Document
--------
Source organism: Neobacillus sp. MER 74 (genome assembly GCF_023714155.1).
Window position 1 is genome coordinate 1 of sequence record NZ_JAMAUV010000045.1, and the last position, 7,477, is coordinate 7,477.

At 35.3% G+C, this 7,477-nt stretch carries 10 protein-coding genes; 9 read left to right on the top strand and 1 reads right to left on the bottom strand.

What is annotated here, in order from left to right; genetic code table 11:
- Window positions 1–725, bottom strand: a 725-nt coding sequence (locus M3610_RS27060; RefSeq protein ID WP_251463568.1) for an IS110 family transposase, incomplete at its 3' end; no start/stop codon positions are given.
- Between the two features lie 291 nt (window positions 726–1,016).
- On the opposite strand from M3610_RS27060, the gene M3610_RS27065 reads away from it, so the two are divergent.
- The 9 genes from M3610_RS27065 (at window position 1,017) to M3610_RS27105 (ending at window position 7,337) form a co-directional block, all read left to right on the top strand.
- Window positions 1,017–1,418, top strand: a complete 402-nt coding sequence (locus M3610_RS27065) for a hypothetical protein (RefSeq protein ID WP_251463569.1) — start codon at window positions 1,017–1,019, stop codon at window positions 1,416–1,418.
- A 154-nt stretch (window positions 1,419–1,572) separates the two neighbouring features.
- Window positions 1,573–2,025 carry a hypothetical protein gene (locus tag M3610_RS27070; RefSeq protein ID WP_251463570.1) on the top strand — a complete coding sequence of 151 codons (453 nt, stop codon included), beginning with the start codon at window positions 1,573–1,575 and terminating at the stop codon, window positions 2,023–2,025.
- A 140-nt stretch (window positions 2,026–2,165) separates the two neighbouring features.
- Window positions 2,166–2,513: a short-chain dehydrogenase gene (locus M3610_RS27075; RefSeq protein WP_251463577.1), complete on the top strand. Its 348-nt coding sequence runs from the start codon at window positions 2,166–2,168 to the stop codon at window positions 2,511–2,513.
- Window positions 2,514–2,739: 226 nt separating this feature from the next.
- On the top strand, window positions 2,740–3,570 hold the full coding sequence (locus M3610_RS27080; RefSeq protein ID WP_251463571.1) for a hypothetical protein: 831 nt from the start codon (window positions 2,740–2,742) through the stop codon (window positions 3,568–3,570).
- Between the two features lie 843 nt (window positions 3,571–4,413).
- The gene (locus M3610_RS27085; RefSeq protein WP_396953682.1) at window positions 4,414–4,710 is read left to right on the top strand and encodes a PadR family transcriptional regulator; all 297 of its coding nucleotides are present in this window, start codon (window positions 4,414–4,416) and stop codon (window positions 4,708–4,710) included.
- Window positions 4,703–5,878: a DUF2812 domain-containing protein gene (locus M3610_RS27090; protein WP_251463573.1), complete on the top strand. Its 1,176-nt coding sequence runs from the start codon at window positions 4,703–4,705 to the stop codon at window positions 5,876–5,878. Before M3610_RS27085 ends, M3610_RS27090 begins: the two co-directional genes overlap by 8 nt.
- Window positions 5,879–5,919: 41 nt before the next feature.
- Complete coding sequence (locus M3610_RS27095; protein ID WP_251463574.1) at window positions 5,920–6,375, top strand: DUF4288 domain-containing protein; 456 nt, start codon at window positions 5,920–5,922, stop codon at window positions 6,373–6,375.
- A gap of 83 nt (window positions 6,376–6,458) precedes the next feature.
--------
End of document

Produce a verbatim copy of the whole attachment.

Source organism: Neobacillus sp. MER 74 (genome assembly GCF_023714155.1).
Window position 1 is genome coordinate 1 of sequence record NZ_JAMAUV010000045.1, and the last position, 7,477, is coordinate 7,477.

At 35.3% G+C, this 7,477-nt stretch carries 10 protein-coding genes; 9 read left to right on the top strand and 1 reads right to left on the bottom strand.

What is annotated here, in order from left to right; genetic code table 11:
- Window positions 1–725, bottom strand: a 725-nt coding sequence (locus M3610_RS27060; RefSeq protein ID WP_251463568.1) for an IS110 family transposase, incomplete at its 3' end; no start/stop codon positions are given.
- Between the two features lie 291 nt (window positions 726–1,016).
- On the opposite strand from M3610_RS27060, the gene M3610_RS27065 reads away from it, so the two are divergent.
- The 9 genes from M3610_RS27065 (at window position 1,017) to M3610_RS27105 (ending at window position 7,337) form a co-directional block, all read left to right on the top strand.
- Window positions 1,017–1,418, top strand: a complete 402-nt coding sequence (locus M3610_RS27065) for a hypothetical protein (RefSeq protein ID WP_251463569.1) — start codon at window positions 1,017–1,019, stop codon at window positions 1,416–1,418.
- A 154-nt stretch (window positions 1,419–1,572) separates the two neighbouring features.
- Window positions 1,573–2,025 carry a hypothetical protein gene (locus tag M3610_RS27070; RefSeq protein ID WP_251463570.1) on the top strand — a complete coding sequence of 151 codons (453 nt, stop codon included), beginning with the start codon at window positions 1,573–1,575 and terminating at the stop codon, window positions 2,023–2,025.
- A 140-nt stretch (window positions 2,026–2,165) separates the two neighbouring features.
- Window positions 2,166–2,513: a short-chain dehydrogenase gene (locus M3610_RS27075; RefSeq protein WP_251463577.1), complete on the top strand. Its 348-nt coding sequence runs from the start codon at window positions 2,166–2,168 to the stop codon at window positions 2,511–2,513.
- Window positions 2,514–2,739: 226 nt separating this feature from the next.
- On the top strand, window positions 2,740–3,570 hold the full coding sequence (locus M3610_RS27080; RefSeq protein ID WP_251463571.1) for a hypothetical protein: 831 nt from the start codon (window positions 2,740–2,742) through the stop codon (window positions 3,568–3,570).
- Between the two features lie 843 nt (window positions 3,571–4,413).
- The gene (locus M3610_RS27085; RefSeq protein WP_396953682.1) at window positions 4,414–4,710 is read left to right on the top strand and encodes a PadR family transcriptional regulator; all 297 of its coding nucleotides are present in this window, start codon (window positions 4,414–4,416) and stop codon (window positions 4,708–4,710) included.
- Window positions 4,703–5,878: a DUF2812 domain-containing protein gene (locus M3610_RS27090; protein WP_251463573.1), complete on the top strand. Its 1,176-nt coding sequence runs from the start codon at window positions 4,703–4,705 to the stop codon at window positions 5,876–5,878. Before M3610_RS27085 ends, M3610_RS27090 begins: the two co-directional genes overlap by 8 nt.
- Window positions 5,879–5,919: 41 nt before the next feature.
- Complete coding sequence (locus M3610_RS27095; protein ID WP_251463574.1) at window positions 5,920–6,375, top strand: DUF4288 domain-containing protein; 456 nt, start codon at window positions 5,920–5,922, stop codon at window positions 6,373–6,375.
- A gap of 83 nt (window positions 6,376–6,458) precedes the next feature.